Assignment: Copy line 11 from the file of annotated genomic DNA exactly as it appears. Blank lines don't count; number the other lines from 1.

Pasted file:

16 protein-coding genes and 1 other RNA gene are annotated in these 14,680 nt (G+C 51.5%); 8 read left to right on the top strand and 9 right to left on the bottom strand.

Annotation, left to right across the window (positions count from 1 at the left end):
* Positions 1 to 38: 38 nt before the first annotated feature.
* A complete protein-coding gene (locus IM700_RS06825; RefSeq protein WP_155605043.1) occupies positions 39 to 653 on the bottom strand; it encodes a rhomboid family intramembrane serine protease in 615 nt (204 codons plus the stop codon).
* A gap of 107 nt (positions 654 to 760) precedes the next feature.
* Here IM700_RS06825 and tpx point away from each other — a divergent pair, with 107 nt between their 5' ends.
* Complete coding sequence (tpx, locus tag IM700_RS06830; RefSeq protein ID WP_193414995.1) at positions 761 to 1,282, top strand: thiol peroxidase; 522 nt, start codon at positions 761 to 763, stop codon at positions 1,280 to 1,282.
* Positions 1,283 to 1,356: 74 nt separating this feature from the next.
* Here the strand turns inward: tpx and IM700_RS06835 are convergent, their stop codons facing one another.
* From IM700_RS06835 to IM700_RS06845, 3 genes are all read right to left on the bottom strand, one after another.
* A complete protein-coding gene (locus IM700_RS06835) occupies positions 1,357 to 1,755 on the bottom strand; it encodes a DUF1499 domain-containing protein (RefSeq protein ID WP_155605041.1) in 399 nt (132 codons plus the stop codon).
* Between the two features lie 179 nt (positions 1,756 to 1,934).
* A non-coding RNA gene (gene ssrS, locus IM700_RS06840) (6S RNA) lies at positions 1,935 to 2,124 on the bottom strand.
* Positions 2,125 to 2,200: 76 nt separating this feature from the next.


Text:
* A complete protein-coding gene (locus IM700_RS06835) occupies positions 1,357 to 1,755 on the bottom strand; it encodes a DUF1499 domain-containing protein (RefSeq protein ID WP_155605041.1) in 399 nt (132 codons plus the stop codon).